Government reports may present information on specific issues, for example, unemployment, but may not always link the report to a wider context, for example, poverty, low economic activity and racial inequalities.
Therefore, work by think tanks like Pivotal can illuminate areas of improvement for policies that government advisers may not have previously considered.
Sources of Official Information:
Sources of official information are numerous and often constitute documents, records, and reports that are held and/or created by government or public bodies. For Example, the Office of National Statistics (ONS), Public Records Office Northern Ireland (PRONI), and Northern Ireland Statistics and Research Agency (NISRA).
Office of National Statistics (ONS)-
The ONS is the executive office of the UK Statistics Authority, a non-ministerial department which reports directly to the UK Parliament.
Moreover, it’s the UK’s largest independent producer of official statistics and the recognised national statistical institute of the UK.
It is responsible for collecting and publishing statistics related to the economy, population and society at national, regional and local levels.
It plays a leading role in national and international good practice in the production of official statistics.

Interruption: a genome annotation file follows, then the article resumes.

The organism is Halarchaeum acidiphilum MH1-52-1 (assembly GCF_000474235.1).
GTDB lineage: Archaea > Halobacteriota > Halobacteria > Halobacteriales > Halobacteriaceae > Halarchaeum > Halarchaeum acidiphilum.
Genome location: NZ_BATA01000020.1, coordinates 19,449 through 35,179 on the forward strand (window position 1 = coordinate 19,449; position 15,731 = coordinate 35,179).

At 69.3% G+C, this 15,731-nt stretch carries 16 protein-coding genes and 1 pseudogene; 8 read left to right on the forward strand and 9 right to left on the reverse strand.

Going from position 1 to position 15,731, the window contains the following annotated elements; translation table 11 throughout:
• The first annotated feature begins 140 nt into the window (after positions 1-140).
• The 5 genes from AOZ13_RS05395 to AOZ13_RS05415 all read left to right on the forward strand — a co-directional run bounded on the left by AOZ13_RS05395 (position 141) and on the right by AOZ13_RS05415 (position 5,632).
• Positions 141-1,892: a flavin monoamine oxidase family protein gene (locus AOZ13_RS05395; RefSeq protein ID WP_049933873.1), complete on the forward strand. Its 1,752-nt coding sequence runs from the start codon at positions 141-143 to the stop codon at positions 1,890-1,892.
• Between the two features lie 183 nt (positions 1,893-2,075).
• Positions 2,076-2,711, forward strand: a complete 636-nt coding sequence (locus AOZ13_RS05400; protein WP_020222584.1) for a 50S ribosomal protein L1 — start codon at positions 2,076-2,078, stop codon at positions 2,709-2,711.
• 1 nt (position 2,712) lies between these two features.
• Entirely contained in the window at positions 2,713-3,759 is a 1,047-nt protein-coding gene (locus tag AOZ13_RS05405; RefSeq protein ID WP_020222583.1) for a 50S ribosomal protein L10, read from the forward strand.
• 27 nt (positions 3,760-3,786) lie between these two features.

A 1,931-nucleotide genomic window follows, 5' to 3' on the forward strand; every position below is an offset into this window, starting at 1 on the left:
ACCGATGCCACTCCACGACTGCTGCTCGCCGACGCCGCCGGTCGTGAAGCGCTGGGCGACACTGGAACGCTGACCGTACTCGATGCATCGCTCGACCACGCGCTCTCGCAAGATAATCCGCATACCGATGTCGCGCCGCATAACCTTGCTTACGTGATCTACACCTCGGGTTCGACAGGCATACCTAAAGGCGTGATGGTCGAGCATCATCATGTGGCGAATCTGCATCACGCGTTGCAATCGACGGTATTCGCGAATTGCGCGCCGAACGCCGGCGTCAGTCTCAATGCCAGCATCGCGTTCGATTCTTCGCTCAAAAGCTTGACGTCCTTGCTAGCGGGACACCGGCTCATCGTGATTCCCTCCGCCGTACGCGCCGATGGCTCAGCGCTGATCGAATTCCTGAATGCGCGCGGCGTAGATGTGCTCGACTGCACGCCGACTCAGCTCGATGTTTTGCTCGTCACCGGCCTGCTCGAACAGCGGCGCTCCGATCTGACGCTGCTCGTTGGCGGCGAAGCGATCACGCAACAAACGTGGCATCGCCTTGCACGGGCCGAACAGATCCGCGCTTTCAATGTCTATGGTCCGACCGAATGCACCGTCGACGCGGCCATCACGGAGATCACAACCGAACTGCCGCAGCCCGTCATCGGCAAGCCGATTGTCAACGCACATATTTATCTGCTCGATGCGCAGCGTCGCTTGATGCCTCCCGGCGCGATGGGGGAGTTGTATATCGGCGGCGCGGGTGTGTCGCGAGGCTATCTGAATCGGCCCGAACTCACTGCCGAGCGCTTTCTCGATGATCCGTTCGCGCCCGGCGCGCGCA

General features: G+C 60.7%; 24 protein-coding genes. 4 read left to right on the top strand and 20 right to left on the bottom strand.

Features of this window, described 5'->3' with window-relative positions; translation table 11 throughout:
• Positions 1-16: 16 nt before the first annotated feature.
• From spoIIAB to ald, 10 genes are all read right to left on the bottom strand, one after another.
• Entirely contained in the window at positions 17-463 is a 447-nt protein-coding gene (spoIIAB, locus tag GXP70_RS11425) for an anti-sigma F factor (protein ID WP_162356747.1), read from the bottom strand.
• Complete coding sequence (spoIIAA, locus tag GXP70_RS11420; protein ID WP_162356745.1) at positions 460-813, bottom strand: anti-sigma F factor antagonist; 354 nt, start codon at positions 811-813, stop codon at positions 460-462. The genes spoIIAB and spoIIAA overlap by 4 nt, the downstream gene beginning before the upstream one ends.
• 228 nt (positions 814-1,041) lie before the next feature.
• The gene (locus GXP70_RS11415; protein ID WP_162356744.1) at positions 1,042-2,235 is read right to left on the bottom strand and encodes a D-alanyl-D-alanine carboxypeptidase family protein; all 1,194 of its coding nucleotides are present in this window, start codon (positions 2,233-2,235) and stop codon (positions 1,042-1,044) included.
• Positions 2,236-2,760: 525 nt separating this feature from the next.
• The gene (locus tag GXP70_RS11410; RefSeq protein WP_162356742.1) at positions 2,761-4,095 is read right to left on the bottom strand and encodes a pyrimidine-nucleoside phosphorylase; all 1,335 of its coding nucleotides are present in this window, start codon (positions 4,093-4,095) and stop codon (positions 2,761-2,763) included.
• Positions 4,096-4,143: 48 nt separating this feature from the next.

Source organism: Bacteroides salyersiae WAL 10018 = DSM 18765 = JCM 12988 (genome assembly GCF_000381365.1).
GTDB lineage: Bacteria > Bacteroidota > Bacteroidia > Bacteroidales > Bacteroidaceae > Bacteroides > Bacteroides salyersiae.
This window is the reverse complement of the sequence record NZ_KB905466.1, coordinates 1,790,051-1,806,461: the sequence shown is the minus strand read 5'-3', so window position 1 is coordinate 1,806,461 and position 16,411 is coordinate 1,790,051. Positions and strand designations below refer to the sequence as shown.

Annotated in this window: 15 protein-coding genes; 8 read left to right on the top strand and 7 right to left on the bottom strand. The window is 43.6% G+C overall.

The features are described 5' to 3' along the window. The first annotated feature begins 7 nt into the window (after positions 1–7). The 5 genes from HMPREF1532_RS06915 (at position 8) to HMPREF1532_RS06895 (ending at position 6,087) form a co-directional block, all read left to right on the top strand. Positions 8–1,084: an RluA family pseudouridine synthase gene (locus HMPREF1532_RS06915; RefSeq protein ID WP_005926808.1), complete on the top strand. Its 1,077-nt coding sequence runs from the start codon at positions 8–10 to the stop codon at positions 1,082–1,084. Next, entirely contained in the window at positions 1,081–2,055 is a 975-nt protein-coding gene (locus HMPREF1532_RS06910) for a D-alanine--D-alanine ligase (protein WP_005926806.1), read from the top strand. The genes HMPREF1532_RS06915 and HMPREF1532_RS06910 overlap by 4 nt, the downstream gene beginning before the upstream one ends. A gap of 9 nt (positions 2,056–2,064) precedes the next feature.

Public Records Office Northern Ireland (PRONI)-
The PRONI is the official achieve for Northern Ireland located in the Titanic Quarters in Belfast and a division within the Engaged Communities Group of the Department for Communities (DfC).
It aims to identify and preserve records of historical, social and cultural importance and make them available for the information, education and enjoyment of the public.
Moreover, it advises on and promotes best practice in archive and records management to ensure that today's records will be available for future generations.
Northern Ireland Statistics and Research Agency (NISRA)-
This is an executive agency within the Department of Finance in Northern Ireland.
The organisation is responsible for the collection and publication of statistics related to the economy, population and society of Northern Ireland.
It is also responsible for conducting the Census every ten years.
What is the Census?
It collects information about people and households in Northern Ireland every decade.
This helps provide a snapshot of a country at a given time and when systematically carried out allows for comparisons over time and between areas.
The information is processed and used by central and local government, health authorities, and other organisations to plan for and provide future services.
For example, increasing school funding in areas where families with school age children are increasing.
In order to access information from the Census please visit: https://www.nisra.gov.uk/statistics/census